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The magic number

Here at Google, we’re getting ready to celebrate Pi Day, which culminates tomorrow, March 14 at 1:59pm, a date and time that correspond to the first six digits of pi: 3.14159. (Some people celebrate at 1:59am.) Of course, since pi is a member of a select group of irrational numbers, meaning they can’t be expressed as a fraction, there are an infinite number of digits in pi. You can even set a world record for reciting pi from memory if you have the spare brain cells to remember 100,000 or so digits. Odds are, you certainly won’t remember the one trillion digits past the decimal point that computers have calculated.

What is pi, anyway? It’s a mathematical constant representing the ratio of any circle’s circumference to its diameter. It sounds abstract, but there’s a real-world example right under your feet: the circumference of the earth equals the diameter of the earth times pi. And pi is all over the place in math, science and engineering. It’s even part of Einstein’s theory of relativity, which is fitting since March 14 also happens to be Einstein’s birthday. Maybe pi’s essential place in our world is why every March around Pi Day searches for [pi] spike upwards.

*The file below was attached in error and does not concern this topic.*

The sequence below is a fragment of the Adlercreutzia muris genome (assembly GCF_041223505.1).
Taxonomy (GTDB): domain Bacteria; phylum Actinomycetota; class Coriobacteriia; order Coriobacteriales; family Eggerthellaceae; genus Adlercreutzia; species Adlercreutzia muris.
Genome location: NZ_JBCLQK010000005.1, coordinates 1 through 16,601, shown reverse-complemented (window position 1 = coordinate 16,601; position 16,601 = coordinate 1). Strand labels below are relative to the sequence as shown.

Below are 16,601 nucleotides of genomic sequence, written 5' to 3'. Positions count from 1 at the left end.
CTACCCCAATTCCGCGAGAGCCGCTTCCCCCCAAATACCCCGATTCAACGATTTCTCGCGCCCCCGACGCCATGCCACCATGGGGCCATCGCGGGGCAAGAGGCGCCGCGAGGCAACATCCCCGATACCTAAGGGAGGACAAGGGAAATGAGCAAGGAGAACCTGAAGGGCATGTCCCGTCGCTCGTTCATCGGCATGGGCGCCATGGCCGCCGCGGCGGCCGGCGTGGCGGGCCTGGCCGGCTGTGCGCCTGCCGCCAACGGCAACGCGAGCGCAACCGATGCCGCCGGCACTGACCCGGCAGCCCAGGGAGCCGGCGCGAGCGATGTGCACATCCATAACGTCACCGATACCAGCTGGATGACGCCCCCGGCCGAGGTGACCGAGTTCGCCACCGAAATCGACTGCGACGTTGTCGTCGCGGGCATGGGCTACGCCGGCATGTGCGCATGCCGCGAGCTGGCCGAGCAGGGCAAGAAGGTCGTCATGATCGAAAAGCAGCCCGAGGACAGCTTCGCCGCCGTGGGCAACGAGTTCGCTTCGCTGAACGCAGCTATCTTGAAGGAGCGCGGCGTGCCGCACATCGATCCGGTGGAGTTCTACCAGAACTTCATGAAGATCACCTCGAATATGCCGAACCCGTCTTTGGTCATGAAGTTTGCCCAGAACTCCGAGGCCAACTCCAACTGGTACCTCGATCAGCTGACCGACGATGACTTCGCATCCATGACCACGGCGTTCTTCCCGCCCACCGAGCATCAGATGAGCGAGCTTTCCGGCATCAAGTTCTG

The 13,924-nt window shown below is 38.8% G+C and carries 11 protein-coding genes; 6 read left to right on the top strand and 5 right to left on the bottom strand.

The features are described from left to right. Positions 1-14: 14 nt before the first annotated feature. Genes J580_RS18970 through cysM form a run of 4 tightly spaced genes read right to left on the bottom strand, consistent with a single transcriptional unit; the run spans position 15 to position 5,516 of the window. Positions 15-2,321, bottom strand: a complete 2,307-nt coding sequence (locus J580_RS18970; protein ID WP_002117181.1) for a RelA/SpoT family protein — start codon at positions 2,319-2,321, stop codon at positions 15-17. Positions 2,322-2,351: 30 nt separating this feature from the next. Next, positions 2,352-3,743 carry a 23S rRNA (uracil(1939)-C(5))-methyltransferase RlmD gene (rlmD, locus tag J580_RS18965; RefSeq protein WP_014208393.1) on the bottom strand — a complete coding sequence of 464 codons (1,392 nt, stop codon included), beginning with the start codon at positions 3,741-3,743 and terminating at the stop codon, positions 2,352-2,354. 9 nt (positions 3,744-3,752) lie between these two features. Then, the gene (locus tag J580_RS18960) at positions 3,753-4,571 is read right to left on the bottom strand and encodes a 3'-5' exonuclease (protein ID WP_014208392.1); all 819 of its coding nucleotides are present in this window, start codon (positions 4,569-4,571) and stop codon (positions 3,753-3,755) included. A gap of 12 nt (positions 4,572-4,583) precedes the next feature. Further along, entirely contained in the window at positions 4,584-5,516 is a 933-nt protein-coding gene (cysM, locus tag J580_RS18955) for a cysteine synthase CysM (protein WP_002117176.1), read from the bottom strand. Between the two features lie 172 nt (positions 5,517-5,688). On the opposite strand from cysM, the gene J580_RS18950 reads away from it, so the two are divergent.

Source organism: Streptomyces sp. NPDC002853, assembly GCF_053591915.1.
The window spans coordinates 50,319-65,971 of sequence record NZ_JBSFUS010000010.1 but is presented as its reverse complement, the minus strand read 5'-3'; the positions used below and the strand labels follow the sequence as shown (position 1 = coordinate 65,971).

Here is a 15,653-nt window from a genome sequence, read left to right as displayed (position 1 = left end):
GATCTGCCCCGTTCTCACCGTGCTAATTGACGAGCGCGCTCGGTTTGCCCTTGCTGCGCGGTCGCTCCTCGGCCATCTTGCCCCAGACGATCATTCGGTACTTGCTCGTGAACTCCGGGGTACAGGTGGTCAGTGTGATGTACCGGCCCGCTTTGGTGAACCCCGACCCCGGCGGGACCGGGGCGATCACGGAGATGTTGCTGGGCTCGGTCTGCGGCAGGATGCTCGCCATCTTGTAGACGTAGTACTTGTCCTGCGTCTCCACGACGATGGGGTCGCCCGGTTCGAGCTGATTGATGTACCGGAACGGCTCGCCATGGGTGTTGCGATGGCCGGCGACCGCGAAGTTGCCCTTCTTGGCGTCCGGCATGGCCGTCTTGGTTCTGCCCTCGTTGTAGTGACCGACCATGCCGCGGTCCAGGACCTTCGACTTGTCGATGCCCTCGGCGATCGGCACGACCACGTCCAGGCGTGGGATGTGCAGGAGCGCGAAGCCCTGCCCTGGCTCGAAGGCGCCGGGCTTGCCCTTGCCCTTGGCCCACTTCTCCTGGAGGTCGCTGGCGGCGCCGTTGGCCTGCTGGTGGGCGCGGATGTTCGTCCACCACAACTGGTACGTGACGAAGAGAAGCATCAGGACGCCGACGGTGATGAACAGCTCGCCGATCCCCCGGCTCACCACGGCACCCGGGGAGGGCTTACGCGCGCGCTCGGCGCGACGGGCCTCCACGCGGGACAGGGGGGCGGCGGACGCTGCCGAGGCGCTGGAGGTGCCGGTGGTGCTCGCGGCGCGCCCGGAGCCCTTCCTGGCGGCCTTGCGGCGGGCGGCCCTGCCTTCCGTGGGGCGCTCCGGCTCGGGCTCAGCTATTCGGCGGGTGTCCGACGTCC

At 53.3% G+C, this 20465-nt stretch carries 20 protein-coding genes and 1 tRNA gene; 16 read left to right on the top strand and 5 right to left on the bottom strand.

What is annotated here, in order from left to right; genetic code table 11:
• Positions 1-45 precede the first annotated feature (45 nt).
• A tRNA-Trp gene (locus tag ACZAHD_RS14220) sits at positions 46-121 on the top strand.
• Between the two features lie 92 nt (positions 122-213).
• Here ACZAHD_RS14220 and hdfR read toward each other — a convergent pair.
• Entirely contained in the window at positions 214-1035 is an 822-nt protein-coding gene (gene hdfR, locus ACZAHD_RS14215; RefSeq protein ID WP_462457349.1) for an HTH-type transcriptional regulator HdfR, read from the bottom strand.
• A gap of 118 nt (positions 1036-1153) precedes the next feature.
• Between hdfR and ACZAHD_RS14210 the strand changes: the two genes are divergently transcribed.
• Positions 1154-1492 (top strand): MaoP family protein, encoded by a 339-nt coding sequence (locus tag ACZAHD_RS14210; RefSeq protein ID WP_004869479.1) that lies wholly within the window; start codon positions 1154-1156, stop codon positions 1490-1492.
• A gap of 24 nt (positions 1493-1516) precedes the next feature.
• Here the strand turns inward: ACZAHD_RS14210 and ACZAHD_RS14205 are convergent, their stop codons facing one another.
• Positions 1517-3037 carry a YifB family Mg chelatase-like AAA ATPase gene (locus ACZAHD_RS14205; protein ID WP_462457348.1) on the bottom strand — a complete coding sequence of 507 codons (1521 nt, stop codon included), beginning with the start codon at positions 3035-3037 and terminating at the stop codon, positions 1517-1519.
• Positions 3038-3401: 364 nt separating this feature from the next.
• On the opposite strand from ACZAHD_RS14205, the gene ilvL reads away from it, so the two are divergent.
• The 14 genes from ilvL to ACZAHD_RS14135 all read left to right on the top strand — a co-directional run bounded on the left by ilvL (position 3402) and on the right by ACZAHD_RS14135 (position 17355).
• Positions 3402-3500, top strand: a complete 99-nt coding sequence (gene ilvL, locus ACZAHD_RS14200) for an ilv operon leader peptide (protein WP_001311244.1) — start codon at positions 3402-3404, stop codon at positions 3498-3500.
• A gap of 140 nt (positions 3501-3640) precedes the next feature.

A quick Google search reveals a lot of options for celebrating this “nerd holiday.” For starters, you could do some math (now that’s an irrational number!). If you’re at the Exploratorium in San Francisco, where Pi Day began in 1987, you might be circumnavigating a “Pi Shrine” or singing a Pi Day song. Others suggest watching the movie Ï? or going on a “pi run” (you can stop at 3.14 miles). You can hold your own pi recitation contest, or mix it up and make it tougher by asking people to recite pi in binary (hint: it’s a lot of ones and zeros). Finally, don’t forget the best part of Pi Day: eating pie! Either make your own, or, if you’re too dizzy to bake after circumnavigating Pi Shrines all day, find one to buy nearby. I’ll have apple.

Posted by Emily Wood, Google Blog team

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